SINGAPORE: Deputy Prime Minister Tharman Shanmugaratnam said the success in character education is only possible if real space is created for it in the education system.
Mr Tharman said: "In my opinion, it’s only possible to succeed in character education and encouraging students to question and think originally if we create real space for it in the education system."
"And this will require reducing the excessive focus on examinations early in life."
Mr Tharman was giving his personal views on education at a Chinese cultural event on Sunday.
It was the 40th anniversary of the passing of education philanthropist Tan Lark Sye, founder of the former Nanyang University in Singapore, the Chinese university which is known as Nantah.
During the opening address, which lasted some 30 minutes, Mr Tharman spoke about philanthropy, language and culture, and finally, his personal views on the Singapore education system.
"We have to provide more space for character building, and for encouraging our students to think for themselves, question more, to think in more original ways. You need space and time for it. There is no other way," said Mr Tharman.
Mr Tharman, who previously also held the Education portfolio, said a main refinement should look at how students are differentiated at the primary school leaving examination (PSLE), which rates students by exact scores.
The PSLE rating system is finer than at the secondary four examinations, where students are graded by alphabets representing bands of scores.
Mr Tharman said: "As long as we carry on with the present system of extraordinarily fine differentiation at the PSLE and consequently, for posting to secondary schools, it is inevitable that parents, teachers and principals, whatever else they may say, will place great emphasis on preparing their students and children for the PSLE."
"And it will have to be at the expense of something else."
"So if you want to create real space early in life for children to have a broad—based upbringing, to interact outside the classroom, get to know each other across races, to develop that zest for learning, for life, something has to give. We can’t keep everything else unchanged and try to add on more."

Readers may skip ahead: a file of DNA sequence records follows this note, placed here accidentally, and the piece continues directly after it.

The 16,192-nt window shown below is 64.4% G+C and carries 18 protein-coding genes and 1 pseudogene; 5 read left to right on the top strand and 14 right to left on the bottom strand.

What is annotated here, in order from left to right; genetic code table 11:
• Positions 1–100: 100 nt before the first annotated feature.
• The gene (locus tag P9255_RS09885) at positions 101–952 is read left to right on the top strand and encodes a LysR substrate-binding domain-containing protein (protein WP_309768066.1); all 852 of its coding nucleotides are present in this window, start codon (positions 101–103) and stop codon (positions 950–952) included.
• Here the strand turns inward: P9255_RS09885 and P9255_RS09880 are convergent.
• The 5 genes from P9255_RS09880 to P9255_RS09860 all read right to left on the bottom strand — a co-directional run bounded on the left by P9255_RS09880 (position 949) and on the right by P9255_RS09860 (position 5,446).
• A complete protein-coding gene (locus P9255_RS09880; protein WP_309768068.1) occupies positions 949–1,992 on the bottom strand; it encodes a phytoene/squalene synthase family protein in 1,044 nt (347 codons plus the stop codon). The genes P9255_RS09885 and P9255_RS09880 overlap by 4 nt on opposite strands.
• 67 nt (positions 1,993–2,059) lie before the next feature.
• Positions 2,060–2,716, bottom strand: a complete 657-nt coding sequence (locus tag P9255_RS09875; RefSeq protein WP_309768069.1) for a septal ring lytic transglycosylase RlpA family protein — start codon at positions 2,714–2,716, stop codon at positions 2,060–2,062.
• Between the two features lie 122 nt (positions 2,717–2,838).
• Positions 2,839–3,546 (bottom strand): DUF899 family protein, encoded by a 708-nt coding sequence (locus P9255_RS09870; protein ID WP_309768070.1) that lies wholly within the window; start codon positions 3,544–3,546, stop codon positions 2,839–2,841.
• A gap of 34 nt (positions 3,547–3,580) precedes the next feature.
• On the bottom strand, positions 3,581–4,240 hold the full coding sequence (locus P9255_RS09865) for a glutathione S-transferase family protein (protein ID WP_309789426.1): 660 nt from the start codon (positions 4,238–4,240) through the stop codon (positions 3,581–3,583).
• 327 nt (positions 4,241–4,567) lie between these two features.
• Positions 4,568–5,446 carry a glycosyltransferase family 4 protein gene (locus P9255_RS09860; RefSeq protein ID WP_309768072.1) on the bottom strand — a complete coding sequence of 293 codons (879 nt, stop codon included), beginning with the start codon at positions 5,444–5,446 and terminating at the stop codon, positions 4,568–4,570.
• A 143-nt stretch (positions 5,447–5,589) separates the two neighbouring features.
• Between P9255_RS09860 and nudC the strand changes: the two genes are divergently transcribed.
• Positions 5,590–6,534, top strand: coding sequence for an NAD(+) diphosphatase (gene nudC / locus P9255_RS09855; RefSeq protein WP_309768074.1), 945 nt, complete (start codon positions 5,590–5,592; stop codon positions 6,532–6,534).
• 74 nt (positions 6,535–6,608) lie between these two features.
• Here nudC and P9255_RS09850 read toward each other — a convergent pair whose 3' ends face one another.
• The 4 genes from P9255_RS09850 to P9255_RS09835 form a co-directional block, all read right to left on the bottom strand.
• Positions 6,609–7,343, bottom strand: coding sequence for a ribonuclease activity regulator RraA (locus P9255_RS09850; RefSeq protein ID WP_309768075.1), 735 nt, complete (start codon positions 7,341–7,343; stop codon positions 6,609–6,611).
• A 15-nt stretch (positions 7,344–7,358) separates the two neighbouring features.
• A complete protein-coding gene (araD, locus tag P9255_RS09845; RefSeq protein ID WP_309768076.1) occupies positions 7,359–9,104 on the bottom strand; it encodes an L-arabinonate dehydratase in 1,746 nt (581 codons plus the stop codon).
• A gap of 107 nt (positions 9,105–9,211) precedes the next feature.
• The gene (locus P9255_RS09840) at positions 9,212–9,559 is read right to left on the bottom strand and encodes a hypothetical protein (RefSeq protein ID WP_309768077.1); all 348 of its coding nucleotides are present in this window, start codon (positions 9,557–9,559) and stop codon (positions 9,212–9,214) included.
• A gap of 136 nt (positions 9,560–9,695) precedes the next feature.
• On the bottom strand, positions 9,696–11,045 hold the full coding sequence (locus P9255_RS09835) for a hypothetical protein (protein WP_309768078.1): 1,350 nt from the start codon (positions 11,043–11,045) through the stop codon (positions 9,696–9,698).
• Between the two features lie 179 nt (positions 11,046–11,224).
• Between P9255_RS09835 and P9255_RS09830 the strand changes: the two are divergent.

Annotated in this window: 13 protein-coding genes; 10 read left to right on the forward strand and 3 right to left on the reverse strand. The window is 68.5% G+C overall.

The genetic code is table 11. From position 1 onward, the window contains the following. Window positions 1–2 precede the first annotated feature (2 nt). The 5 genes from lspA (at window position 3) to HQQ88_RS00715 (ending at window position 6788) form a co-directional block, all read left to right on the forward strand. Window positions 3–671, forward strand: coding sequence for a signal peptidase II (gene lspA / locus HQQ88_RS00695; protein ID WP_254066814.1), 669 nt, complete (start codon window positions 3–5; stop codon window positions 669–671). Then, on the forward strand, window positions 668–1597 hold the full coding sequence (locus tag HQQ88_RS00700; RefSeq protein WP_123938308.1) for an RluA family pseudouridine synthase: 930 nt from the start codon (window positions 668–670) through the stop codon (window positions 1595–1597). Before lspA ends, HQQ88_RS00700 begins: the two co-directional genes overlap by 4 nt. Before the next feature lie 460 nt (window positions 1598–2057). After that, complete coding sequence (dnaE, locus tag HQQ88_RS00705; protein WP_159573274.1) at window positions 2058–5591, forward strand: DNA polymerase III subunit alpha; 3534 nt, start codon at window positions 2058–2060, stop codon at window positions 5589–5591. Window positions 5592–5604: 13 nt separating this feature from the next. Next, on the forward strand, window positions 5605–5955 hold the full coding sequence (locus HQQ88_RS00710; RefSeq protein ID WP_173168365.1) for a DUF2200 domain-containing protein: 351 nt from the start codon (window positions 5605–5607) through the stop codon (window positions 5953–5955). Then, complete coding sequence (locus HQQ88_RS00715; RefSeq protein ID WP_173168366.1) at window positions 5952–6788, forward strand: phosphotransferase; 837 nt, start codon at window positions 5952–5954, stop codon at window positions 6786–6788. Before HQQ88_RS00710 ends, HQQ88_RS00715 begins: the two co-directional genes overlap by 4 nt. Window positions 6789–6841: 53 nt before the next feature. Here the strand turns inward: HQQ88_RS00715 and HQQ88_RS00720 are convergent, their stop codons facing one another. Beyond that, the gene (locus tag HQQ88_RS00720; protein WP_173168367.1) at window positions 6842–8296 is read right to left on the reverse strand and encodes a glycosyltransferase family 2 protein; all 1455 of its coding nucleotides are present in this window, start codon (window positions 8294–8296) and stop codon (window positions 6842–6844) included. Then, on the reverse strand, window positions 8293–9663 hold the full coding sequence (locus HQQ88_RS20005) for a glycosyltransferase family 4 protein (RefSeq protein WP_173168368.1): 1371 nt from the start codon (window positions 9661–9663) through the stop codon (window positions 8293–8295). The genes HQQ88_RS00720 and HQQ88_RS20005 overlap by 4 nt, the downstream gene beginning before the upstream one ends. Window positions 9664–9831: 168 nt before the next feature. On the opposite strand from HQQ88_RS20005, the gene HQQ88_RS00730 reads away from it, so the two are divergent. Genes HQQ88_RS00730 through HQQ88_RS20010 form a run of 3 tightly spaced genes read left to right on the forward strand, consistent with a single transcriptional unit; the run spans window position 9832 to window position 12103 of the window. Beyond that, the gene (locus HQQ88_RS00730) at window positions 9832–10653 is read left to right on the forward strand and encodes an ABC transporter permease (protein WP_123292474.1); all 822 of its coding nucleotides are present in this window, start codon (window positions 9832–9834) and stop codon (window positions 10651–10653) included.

Mr Tharman also cautioned that the right trade—off has to be found.
"If we do anything, it has to be done without shaking the confidence of parents in meritocracy —— confidence in the fairness of the system."
"Whatever we do, we have to preserve that basic tenet of meritocracy and the fairness that it brings, so that anyone, regardless of who your father and mother are, if you work hard, if you do well, you feel you are able to go where you wish to go in education," he added.
On language, Mr Tharman said it is undeniable that the standard of the Chinese language today has dropped, compared to what was achieved in Chinese schools in the past. But he said the bilingual policy has given Singapore a common language between the races. Singapore has also gained in terms of the desire of English—speaking Chinese families today, who want their children to learn Chinese well, Mr Tharman said.
"What is more difficult is not language, but values. And this is not as tangible and we don’t focus on it as much. But I think there we have lost something in the values and the ethos of the Chinese—medium schools."
"Language policies can always be refined and if we need to strengthen in one area we can always do it. But values and ethos are not so easily turned on with a switch. They evolve gradually over time and there we have lost something, that attitude to life and society that was very much part of Chinese—medium schools."
"A certain reverence for standards of conduct, benevolence and contributing to society."
Mr Tharman added that there is a need to find ways to re—create these values in schools in Singapore today.
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